…Yet President Tinubu’s security plan is worryingly like his predecessor’s
How much politicians in Nigeria care about national insecurity has long been correlated with how close it gets to their mansions in Abuja, the capital. On its outskirts on January 2nd a father and his six daughters were kidnapped, prompting a rare outcry on high.
A crowdfunding effort to pay the ransom was even backed by a former minister. But the kidnappers instead killed one of the girls and demanded more cash. The wife of President Bola Tinubu publicly lamented a “devastating loss”. Yet such horrors are still appallingly frequent—and largely ignored by politicians. In one incident last week in the south-east 45 people were kidnapped and are still missing, yet few leaders spoke out.
The deadliest zone is the north-east, where jihadists linked to Islamic State attack the army and villages. The north-west, too, is riddled with gangs that routinely kidnap for ransom. A decades-long conflict between mostly Muslim herders and largely Christian farmers rumbles on in the country’s centre, where on Christmas Eve gunmen mowed down at least 160 people. Separatist violence still smoulders in the south-east.
At his inauguration last May Mr Tinubu declared security his “top priority”. Yet more than 3,600 people were kidnapped in 2023, the most ever, according to acled, a global monitor of conflict. The snatching rose sharply after Mr Tinubu took office. And almost 9,000 Nigerians were killed in conflict last year (see chart).
The government stresses that, in its most recent budget, spending on defence and the police took the biggest share, about 12% in all. Defence got a fifth more than it did last year. Yet inflation is running at 29 percent, so in real terms the defence budget has actually fallen.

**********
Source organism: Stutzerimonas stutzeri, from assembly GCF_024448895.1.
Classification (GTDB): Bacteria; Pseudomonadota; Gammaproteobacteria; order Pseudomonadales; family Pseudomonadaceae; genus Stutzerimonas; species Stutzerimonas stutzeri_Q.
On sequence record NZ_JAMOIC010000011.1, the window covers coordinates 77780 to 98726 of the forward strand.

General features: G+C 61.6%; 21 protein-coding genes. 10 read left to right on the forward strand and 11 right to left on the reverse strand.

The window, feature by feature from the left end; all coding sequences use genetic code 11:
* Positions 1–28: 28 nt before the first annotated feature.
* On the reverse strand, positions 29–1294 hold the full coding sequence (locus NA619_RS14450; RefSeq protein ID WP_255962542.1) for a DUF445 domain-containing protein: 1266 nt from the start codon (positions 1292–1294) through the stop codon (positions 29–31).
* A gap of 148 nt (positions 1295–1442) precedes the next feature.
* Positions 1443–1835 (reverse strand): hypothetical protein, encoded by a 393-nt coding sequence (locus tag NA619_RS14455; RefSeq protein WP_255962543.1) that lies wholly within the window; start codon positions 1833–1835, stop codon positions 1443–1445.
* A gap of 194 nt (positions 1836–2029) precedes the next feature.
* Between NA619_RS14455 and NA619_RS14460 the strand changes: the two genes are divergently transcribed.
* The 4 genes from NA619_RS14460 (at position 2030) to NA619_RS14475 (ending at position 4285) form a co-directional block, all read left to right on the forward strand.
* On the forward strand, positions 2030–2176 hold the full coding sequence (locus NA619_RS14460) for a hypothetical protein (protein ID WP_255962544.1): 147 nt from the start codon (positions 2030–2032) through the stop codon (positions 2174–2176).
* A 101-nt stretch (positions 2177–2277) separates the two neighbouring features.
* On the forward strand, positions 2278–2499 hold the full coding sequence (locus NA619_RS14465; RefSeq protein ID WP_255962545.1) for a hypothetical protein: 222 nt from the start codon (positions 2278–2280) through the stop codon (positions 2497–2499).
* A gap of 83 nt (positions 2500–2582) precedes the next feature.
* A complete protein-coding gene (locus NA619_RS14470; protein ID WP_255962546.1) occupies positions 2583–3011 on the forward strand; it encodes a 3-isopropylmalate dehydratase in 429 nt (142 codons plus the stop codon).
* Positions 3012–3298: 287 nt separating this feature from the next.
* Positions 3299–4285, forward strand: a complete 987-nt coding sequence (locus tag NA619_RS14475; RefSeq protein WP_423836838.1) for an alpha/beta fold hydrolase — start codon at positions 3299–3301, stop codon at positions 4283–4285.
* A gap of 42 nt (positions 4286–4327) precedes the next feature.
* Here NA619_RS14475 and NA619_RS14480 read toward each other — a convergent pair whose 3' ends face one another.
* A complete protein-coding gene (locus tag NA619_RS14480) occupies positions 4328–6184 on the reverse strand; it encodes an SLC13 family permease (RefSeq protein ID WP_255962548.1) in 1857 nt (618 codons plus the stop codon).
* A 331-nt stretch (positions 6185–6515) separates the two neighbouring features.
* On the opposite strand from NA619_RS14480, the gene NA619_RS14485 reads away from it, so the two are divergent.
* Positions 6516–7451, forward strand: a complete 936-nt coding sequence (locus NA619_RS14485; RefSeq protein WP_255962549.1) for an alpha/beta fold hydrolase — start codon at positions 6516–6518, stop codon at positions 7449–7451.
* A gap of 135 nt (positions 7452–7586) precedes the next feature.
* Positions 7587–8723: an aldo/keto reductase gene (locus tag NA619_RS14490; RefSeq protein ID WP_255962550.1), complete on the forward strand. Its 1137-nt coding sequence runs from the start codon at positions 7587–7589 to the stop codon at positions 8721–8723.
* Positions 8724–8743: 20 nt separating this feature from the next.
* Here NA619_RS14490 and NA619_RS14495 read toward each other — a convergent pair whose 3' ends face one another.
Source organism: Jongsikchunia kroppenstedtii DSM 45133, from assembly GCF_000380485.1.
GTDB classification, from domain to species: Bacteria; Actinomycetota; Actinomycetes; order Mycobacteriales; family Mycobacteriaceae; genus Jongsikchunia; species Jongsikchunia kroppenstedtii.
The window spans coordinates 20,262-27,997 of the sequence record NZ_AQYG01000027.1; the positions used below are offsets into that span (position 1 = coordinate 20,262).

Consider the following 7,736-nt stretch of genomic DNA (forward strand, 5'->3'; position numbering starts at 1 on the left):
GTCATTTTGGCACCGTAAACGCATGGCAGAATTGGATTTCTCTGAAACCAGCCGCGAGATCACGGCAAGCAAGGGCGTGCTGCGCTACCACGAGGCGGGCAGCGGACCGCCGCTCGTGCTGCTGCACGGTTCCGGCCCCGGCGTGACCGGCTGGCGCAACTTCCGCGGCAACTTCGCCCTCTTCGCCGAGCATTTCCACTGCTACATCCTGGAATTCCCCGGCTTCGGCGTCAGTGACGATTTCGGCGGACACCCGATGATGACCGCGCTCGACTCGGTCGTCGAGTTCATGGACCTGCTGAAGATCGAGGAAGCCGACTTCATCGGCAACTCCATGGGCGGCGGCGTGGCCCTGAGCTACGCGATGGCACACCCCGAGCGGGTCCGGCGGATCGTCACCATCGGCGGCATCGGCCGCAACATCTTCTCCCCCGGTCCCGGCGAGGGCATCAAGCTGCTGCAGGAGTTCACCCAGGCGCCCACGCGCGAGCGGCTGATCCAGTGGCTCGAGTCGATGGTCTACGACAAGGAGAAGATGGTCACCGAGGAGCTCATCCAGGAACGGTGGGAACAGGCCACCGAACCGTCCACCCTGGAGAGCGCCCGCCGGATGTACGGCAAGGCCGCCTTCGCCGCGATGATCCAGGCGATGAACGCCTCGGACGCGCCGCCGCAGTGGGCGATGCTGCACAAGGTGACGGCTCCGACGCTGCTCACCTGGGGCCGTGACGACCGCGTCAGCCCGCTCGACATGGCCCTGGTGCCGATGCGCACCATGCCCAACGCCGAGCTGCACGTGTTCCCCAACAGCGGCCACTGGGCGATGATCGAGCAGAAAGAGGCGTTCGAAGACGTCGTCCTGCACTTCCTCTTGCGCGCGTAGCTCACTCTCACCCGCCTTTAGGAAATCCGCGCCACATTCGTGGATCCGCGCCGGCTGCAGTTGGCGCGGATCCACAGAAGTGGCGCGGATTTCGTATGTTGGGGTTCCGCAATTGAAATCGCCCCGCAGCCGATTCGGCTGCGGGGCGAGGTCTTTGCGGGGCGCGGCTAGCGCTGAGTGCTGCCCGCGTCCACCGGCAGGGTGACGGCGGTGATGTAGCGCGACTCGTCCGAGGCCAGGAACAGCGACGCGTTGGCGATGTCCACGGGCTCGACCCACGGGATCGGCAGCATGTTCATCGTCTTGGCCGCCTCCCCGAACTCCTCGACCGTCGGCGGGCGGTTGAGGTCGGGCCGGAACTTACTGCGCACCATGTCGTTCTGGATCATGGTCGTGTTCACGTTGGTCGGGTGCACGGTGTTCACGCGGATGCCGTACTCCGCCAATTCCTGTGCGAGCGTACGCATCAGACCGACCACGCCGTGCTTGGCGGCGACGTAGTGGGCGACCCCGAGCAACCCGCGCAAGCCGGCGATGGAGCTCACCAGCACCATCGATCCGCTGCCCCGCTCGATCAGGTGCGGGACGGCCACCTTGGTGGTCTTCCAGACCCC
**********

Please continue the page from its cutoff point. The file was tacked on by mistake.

The government tends to splurge on fancy weapons systems that fail to tackle the roots of the problem, which is poverty, poor education and anger at army atrocities. The latest budget includes funds for six t-129 Turkish attack helicopters on top of the 12 costly Bell choppers bought last year from America for $1bn, not to mention 12 Super Tucano attack aircraft. Buying strike drones has become so popular that the army actually runs its own fleet alongside that of the air force.
But drones are not much good at guarding schools from kidnappings, and heavy weaponry risks disaster. A drone recently killed at least 85 civilians at a festival in Kaduna state—not the first such cock-up. The army promised to “fine-tune” its operations, but more radical change is needed. The police, well equipped but able to use better human intelligence, should lead on domestic security, not the army, which has been deployed in all 36 of Nigeria’s states.
Another huge problem is graft in security spending. “Defence is a really prime part of the budget where you can take large quantities of money out without people being any the wiser,” says Matthew Page of Chatham House, a think-tank in London. Much of the budget, he says, is still about rewarding those who paid to get Mr Tinubu elected. Sometimes the army fails to receive its budget allocation.
This is worsened by a system known as “security votes”, whereby parts of defence spending are deemed too sensitive to require public oversight. The practice, which accounts for perhaps $700m a year, increased sharply under the last president and may well jump more under Mr Tinubu. The defence budget has nearly tripled since 2019. But thanks to inflation, wasteful purchases and corruption, Nigerians do not seem safer. General Christopher Musa, chief of the defence staff, appears to understand the roots of the insecurity. “Military effort alone is incapable of restoring enduring peace,” he says, adding that the army helped build hundreds of schools under his command in the north-east.
Yet many politicians seem keener to spend on themselves, rather than create the conditions for peace or fill the country’s fiscal hole. Even if Mr Tinubu resists the temptation to reinstate the petrol subsidy that he largely removed last year, debt servicing alone in 2024 may gobble up 61% of revenue.
In November the national assembly approved new suvs for all 460 lawmakers, at a reported cost of $150,000-plus per car. In two months the government has budgeted $31m to improve accommodation for the president and vice-president—in a country of around 220m people where more than 80m are reckoned to live on less than $2.15 a day and many fear being kidnapped.